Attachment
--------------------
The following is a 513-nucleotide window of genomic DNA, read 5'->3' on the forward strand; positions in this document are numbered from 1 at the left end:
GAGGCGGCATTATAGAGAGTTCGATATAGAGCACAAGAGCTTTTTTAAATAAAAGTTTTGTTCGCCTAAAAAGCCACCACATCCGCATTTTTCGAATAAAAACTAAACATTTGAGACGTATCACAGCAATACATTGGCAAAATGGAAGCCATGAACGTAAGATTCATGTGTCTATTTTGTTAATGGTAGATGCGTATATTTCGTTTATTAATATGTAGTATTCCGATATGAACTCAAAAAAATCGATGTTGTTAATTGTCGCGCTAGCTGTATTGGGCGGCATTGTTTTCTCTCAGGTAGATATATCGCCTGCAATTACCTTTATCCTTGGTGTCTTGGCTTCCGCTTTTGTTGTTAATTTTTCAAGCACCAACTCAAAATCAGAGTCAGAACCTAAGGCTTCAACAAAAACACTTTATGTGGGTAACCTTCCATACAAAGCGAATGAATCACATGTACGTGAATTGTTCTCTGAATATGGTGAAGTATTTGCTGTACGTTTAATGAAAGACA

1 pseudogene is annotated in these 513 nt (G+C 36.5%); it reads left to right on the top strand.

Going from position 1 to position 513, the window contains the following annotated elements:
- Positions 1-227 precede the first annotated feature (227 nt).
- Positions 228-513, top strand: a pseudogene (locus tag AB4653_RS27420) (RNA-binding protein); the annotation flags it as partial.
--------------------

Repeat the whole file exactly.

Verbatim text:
The following is a 513-nucleotide window of genomic DNA, read 5'->3' on the forward strand; positions in this document are numbered from 1 at the left end:
GAGGCGGCATTATAGAGAGTTCGATATAGAGCACAAGAGCTTTTTTAAATAAAAGTTTTGTTCGCCTAAAAAGCCACCACATCCGCATTTTTCGAATAAAAACTAAACATTTGAGACGTATCACAGCAATACATTGGCAAAATGGAAGCCATGAACGTAAGATTCATGTGTCTATTTTGTTAATGGTAGATGCGTATATTTCGTTTATTAATATGTAGTATTCCGATATGAACTCAAAAAAATCGATGTTGTTAATTGTCGCGCTAGCTGTATTGGGCGGCATTGTTTTCTCTCAGGTAGATATATCGCCTGCAATTACCTTTATCCTTGGTGTCTTGGCTTCCGCTTTTGTTGTTAATTTTTCAAGCACCAACTCAAAATCAGAGTCAGAACCTAAGGCTTCAACAAAAACACTTTATGTGGGTAACCTTCCATACAAAGCGAATGAATCACATGTACGTGAATTGTTCTCTGAATATGGTGAAGTATTTGCTGTACGTTTAATGAAAGACA

1 pseudogene is annotated in these 513 nt (G+C 36.5%); it reads left to right on the top strand.

Going from position 1 to position 513, the window contains the following annotated elements:
- Positions 1-227 precede the first annotated feature (227 nt).
- Positions 228-513, top strand: a pseudogene (locus tag AB4653_RS27420) (RNA-binding protein); the annotation flags it as partial.